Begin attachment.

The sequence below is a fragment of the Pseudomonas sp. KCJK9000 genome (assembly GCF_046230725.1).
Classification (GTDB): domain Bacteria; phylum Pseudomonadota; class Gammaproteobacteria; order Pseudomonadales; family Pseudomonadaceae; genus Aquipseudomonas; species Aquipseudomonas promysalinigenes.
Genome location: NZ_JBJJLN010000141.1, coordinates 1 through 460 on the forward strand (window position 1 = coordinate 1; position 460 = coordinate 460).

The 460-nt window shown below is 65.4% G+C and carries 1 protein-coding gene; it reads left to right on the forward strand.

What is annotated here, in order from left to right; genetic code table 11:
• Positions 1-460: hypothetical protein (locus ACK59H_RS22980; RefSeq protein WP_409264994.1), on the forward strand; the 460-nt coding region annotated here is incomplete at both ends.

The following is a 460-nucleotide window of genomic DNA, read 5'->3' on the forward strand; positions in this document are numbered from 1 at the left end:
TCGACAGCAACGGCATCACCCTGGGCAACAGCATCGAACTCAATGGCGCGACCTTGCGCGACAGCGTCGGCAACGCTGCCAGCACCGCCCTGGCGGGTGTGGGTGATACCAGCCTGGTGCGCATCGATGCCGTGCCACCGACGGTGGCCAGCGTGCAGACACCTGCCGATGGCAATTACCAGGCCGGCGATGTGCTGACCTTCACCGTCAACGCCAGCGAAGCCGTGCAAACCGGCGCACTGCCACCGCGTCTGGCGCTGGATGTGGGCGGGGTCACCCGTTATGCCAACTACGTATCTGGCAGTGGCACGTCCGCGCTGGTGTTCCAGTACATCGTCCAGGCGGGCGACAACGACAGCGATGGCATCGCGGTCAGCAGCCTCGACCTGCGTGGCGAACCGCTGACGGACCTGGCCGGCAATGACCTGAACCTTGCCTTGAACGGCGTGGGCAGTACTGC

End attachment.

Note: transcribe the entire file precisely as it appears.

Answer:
The sequence below is a fragment of the Pseudomonas sp. KCJK9000 genome (assembly GCF_046230725.1).
Classification (GTDB): domain Bacteria; phylum Pseudomonadota; class Gammaproteobacteria; order Pseudomonadales; family Pseudomonadaceae; genus Aquipseudomonas; species Aquipseudomonas promysalinigenes.
Genome location: NZ_JBJJLN010000141.1, coordinates 1 through 460 on the forward strand (window position 1 = coordinate 1; position 460 = coordinate 460).

The 460-nt window shown below is 65.4% G+C and carries 1 protein-coding gene; it reads left to right on the forward strand.

What is annotated here, in order from left to right; genetic code table 11:
• Positions 1-460: hypothetical protein (locus ACK59H_RS22980; RefSeq protein WP_409264994.1), on the forward strand; the 460-nt coding region annotated here is incomplete at both ends.

The following is a 460-nucleotide window of genomic DNA, read 5'->3' on the forward strand; positions in this document are numbered from 1 at the left end:
TCGACAGCAACGGCATCACCCTGGGCAACAGCATCGAACTCAATGGCGCGACCTTGCGCGACAGCGTCGGCAACGCTGCCAGCACCGCCCTGGCGGGTGTGGGTGATACCAGCCTGGTGCGCATCGATGCCGTGCCACCGACGGTGGCCAGCGTGCAGACACCTGCCGATGGCAATTACCAGGCCGGCGATGTGCTGACCTTCACCGTCAACGCCAGCGAAGCCGTGCAAACCGGCGCACTGCCACCGCGTCTGGCGCTGGATGTGGGCGGGGTCACCCGTTATGCCAACTACGTATCTGGCAGTGGCACGTCCGCGCTGGTGTTCCAGTACATCGTCCAGGCGGGCGACAACGACAGCGATGGCATCGCGGTCAGCAGCCTCGACCTGCGTGGCGAACCGCTGACGGACCTGGCCGGCAATGACCTGAACCTTGCCTTGAACGGCGTGGGCAGTACTGC